I was grocery shopping at the A.C.—Alaska Commerical—store in Bethel a few days after Christmas when I turned a corner to see a woman who worked for my husband filling a shopping basket with large bags of hard candy. I greeted her and asked what she planned to do with all that sweetness, and she smiled broadly, telling me excitedly, “I’m going home for Russian!”
I must have looked confused because she quickly explained, “I’m going home to my village for Russian Orthodox Christmas.”
I knew that orthodox Christians celebrated Christmas about two weeks later than other sects, but that was pretty much all I knew about the event—thanks to a difference between the Julian and Gregorian calendars—so I asked her to tell me what happened during a “Russian” or “Slavic” celebration. And that’s when I got my first introduction to starring.
When Russian fur traders settled in Alaska in the 1700s, they brought their religion and cultural traditions with them. One of those traditions was starring—selaviq in Yupik, or slavit in Russian—in which the faithful follow a brightly decorated, spinning star with an icon of the Nativity at its center, proclaiming “Christ is born” and singing traditional hymns and carols. Starring has become a Christmas tradition in many Western Alaska villages, where Russian orthodox settlers and missionaries converted the Native locals generations ago.
The star is intended to represent the Star of Bethlehem, followed by the three wise men who visited Jesus’ after his birth. As the wise men brought the good news of the birth of the Christ child, Orthodox believers spread the good news to homes in their villages. Starring is also a chance for the whole community to celebrate and gather together for fun during the darkest time of the year.
Each community celebrates starring a little bit differently. Some communities start at the church, singing Nativity carols and holding a worship service during which the star is blessed. Then they visit the homes of the priest and deacons and other church leaders, who give a brief sermon In many villages, the procession goes to every house, sometimes over the course of several nights or even a week, following an agreed-upon schedule. Some believe that as the star enters the house, the spirit of Christ enters with it and blesses them.
Led by the church choir, the starring group sings traditional songs in Russian or Slavonic, English and the local Native language, then has a brief prayer. After each member of the procession bows in front of the icon and the star is hung up, the homeowners host the processioners to a meal or serve drinks and snacks. Some give out small gifts or throw or hand out candy for the children (that’s what the candy my friend in Bethel was buying was intended for). The revelers stay at each house an hour or two, until everyone has eaten and relaxed and laughed together, before moving on. And after the last house is visited, some processions moves on to the village cemetery to sing and spin the star to the departed. In other villages, graves are lit with candles or Christmas lights throughout the days-long starring festival.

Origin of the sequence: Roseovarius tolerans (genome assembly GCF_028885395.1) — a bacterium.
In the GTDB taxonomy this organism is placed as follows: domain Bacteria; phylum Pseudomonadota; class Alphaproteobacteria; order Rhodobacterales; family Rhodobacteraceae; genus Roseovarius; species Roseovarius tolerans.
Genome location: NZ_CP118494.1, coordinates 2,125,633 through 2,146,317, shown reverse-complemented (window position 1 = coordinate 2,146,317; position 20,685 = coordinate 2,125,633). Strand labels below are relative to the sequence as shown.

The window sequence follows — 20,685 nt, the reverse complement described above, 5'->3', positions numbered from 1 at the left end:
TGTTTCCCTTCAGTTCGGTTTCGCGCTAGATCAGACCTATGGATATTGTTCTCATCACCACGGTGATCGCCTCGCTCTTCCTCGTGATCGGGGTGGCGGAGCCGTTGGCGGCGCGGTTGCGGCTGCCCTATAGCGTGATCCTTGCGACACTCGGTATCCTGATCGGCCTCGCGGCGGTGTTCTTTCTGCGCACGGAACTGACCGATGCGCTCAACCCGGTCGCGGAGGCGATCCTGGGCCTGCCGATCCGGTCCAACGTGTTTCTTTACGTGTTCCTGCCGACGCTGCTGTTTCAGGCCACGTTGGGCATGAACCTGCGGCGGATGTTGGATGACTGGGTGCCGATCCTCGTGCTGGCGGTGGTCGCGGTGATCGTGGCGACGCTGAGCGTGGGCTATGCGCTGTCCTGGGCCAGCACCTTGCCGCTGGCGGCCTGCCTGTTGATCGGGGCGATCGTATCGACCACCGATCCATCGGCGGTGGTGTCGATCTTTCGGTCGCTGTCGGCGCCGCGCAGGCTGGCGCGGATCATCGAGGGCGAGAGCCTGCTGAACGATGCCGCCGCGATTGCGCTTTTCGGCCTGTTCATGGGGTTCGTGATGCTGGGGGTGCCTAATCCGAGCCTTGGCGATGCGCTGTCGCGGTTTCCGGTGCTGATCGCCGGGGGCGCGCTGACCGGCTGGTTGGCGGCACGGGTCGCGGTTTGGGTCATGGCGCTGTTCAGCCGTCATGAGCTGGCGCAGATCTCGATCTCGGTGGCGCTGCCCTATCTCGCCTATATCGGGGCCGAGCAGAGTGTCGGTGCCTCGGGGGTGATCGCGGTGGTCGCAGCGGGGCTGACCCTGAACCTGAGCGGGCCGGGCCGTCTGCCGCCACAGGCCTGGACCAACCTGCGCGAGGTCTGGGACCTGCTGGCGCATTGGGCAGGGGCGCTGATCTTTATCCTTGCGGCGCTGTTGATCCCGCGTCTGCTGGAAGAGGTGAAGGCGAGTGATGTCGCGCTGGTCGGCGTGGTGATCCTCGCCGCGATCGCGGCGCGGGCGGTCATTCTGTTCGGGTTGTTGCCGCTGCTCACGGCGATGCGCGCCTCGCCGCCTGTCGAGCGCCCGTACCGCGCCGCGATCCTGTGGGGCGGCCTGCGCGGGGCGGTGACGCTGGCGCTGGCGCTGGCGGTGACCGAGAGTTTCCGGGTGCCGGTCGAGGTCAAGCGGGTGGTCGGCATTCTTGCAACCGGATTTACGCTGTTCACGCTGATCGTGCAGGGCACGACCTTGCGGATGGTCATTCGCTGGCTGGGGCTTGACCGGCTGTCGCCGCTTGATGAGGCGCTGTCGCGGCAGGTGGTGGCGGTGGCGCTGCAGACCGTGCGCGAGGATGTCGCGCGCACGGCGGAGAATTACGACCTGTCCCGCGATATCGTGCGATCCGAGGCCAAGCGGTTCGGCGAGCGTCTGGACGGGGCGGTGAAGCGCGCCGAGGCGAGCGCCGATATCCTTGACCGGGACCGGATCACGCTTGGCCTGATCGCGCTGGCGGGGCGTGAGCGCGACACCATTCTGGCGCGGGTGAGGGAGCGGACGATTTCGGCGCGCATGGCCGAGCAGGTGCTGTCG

When the Star is moving to between houses, a child often rings a small hand bell to lead the way, and the procession also carries a candle and an icon of the Nativity of Christ.
Stars vary between villages, as well. Most are made of wood, with eight spokes coming out of a central wheel, wrapped in brightly colored ribbon to give a colorful blurred effect when spun from behind by the bearer. Some wrap their stars with battery-powered lights (or electric lights that are plugged in at each house) or cover the spokes in tin foil or string them with tinsel to increase the sparkle. Some stars are about the size of a car tire, while others are huge and require several men to carry them. In some villages the singers also carry a spinning cross along with the star.
The star is usually spun counter clockwise during singing, but some villages end the singing in each house by spinning the star in the other direction to signify the end of the old year and the beginning of a new one.
The event is great fun for the children, who are allowed to stay up past their bedtimes while the star is in the house or while they are participating in starring at others’ houses. In some villages, the school is closed for the week so the children can catch up on missed sleep during the day. And even as adults, many look forward to starring as a time of celebration, community and happiness, as families gather together. Many adult Alaska Natives who do not travel home to their villages for Thanksgiving or Western Christmas will make a point of going home during the first week of January so they don’t miss starring. And people often travel between neighboring villages to share in the starring festival with friends or relatives, expecting to hosts guests in their own homes, as well.
Non-orthodox guests and community members are welcomed to participate in starring, even hosting the star in their homes if they wish, and the whole festival has an air of a block party as well as a religious celebration. My friend insisted my husband and I were welcome to travel to her village and partake in the feasting and fun. We never did make it to a village for starring, but I wish we had done so before we left Bethel. These days, I eagerly watch for news reports about the festival on the local news in early January. It looks like a lot of fun, and a great way to make the longest winter nights feel shorter.
—Rebecca Luczycki is senior editor of Alaska magazine.